Review: Decay (Eclective Productions)

eclectiveVenue: Old 505 Theatre (Surry Hills NSW), May 19 – 24, 2015
Playwright: Melissa Lee Speyer
Director: Rachel Chant
Cast: Joel Horwood, Rosie Lourde
Image by Pamela Amores

Theatre review
The act of storytelling can sometimes be more interesting than the actual content being shared. This is an important feature of theatrical experiences, because original stories are hard to come by, but finding new ways to relay old tales is what keeps us challenged and excited. Melissa Lee Speye’s Decay experiments with timelines and plot structures, using very little words, to create a work that depicts the human condition in a truthful but unusual light. The context involves death and disaster, but the production is not particularly moving. Instead, it connects with our curiosity and intellect for a seventy-minute journey that is more cerebral than visceral. It interacts with us by prompting a series of questions that may be about the characters on stage, but mostly, of the world in general.

Centre stage is Joel Horwood, who takes on the challenge of portraying extreme emotions but without the indulgence of a conventional narrative flow. The actor manufactures tension well, and it is clear to see that he invests heavily into the role’s emotional arc. Horwood is dynamic and focused, but the mysterious nature of the play prevents us from getting too caught up with the protagonist in all his drama. Direction by Rachel Chant gives the production a tautness in pace and atmosphere, and her commitment to an unconventional and sometimes surreal theatrical form is refreshing and quite courageous. Nate Edmondson’s sound design is cleverly imagined, and beautifully realised. Without many spoken lines to occupy our minds with, Edmondson’s contribution takes on greater importance than usual. More than any other element of the show, it is the sound that provides us with the information required to help make sense of the intriguing chaos that unfolds.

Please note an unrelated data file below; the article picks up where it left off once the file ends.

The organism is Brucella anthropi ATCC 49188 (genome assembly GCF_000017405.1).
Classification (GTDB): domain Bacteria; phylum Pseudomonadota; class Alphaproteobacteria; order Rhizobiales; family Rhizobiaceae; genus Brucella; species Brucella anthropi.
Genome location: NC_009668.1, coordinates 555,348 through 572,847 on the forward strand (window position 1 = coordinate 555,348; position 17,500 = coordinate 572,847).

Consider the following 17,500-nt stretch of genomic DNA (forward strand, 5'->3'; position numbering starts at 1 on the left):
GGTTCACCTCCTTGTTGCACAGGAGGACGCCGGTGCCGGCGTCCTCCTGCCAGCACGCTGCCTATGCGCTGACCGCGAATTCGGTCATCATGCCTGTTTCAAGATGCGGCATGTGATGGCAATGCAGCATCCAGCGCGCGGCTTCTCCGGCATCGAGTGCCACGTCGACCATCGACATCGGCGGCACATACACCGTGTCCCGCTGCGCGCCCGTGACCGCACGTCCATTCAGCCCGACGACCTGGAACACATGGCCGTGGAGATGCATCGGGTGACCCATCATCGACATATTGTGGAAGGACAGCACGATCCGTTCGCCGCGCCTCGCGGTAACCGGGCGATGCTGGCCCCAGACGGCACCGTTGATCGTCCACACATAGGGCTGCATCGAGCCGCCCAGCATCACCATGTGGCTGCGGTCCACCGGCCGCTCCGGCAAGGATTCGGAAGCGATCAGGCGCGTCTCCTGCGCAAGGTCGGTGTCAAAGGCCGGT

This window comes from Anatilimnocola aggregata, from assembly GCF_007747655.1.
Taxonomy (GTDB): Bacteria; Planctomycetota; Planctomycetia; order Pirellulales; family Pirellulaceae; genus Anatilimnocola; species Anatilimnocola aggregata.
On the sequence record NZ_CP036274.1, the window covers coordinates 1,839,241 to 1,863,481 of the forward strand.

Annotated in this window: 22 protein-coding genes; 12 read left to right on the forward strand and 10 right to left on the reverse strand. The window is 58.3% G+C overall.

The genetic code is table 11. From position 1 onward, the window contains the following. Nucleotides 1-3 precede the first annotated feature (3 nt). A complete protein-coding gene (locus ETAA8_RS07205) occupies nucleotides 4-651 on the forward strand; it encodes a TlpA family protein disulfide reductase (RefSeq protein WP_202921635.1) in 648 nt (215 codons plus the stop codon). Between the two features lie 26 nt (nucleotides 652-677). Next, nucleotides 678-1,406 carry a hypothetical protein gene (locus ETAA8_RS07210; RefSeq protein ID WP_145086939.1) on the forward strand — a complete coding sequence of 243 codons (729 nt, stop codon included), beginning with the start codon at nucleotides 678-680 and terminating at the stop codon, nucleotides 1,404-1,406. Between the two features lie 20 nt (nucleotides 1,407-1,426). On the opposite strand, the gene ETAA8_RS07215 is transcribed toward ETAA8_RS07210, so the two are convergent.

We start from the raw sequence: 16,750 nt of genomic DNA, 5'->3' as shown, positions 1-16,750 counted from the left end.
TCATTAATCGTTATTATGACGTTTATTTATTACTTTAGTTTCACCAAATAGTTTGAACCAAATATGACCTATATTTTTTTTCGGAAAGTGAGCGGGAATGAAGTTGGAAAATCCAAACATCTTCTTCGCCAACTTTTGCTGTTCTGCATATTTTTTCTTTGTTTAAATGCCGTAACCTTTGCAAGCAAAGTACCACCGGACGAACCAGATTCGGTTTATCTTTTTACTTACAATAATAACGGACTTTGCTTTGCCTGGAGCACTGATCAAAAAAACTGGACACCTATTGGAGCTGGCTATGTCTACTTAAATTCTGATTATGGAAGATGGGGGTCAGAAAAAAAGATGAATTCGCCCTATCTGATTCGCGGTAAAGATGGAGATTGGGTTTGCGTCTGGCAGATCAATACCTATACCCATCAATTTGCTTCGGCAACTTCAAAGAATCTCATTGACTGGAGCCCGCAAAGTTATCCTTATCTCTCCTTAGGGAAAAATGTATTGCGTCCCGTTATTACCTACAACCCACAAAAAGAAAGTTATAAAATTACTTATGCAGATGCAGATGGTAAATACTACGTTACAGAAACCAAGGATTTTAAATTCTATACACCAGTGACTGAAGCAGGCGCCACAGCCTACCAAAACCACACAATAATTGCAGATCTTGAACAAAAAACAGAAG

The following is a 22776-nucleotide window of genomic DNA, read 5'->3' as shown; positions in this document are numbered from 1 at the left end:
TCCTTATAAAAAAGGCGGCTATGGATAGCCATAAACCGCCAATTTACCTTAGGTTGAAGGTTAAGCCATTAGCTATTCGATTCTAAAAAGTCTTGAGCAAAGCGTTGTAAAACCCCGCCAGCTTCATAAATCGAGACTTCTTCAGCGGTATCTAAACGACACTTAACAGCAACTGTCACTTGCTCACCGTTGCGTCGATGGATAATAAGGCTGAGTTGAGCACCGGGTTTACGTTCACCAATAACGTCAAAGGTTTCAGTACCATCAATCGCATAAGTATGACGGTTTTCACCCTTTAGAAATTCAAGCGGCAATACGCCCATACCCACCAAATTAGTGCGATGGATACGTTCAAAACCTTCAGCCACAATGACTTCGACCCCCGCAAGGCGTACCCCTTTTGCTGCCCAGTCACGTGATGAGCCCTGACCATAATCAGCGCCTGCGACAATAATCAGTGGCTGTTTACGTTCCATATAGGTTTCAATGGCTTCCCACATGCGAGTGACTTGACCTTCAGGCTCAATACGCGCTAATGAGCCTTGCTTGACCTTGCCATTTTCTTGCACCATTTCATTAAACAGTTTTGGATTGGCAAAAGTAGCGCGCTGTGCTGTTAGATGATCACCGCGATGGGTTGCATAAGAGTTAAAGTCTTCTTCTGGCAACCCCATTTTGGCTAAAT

Toying with conventions is always risky, and in the case of Decay, it ticks many boxes but leaves us cold. It does not entertain sufficiently, but it satisfies in other ways. With a defined artistic vision, we are impressed by the way it bends rules and negotiates boundaries. There is good work to be admired herein, and like most daring ventures, it will unsettle a little, and at times, it might even disappoint, but we can be certain that what is served is not rehashed rubbish rolled in glitter or painting by numbers, which is very comforting indeed.

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Review: Machine (Eclective Productions)

rsz_10245432_622290321179288_1955330957718505088_nVenue: Old 505 Theatre (Surry Hills NSW), Apr 16 – 20, 2014
Playwright: Melissa Lee Speyer
Director: Rachel Chant
Actors: Lucy Heffernan, David Jackson

Theatre review
Suicide often finds its way into art. It is the most direct contemplation on the value and meaning of life, when questioning “to be or not to be”. Melissa Lee Speyer’s Machine is a pessimistic appraisal of life, and a work that embodies great sensitivity and beauty in its melancholy.

Rachel Scane channels that sense of resignation into her set design.It is basic and cold, but elegantly executed. Together with lighting designer Benjamin Brockman’s work, the space is cleverly transformed into a purgatory of sorts, with a sense of ethereality and impending doom.

Machine‘s story of suicide features Lucy Heffernan as Christine, and David Jackson as her guardian angel. The structure of the play interestingly places focus on the angel who takes us through events in Christine’s life, and her subsequent decision to end it. He also gives the impression from early on, that she is safe in his hands, even in the midst of her depression. As a result, the stakes are never high in the show. The assurance he provides, detaches us from Christine’s predicament, and even though Heffernan’s performance is committed and strong, we do not connect with her suffering. We know that Christine is being watched over, regardless of how things may end. Jackson has conviction in his acting, but the lack of experience and confidence is evident. It is noteworthy however, that Jackson’s smaller subsidiary roles are performed well when he takes the form of Christine’s encounters.

The Angel seems to be the problem. If it is the intention of the artists to create a work that is emotionally involving, we need more access to Christine. Her pain is universal, but we need to feel closer for the drama to work. She has much to divulge, but her Angel shields too much for her, and from us. The girl needs to stand alone.

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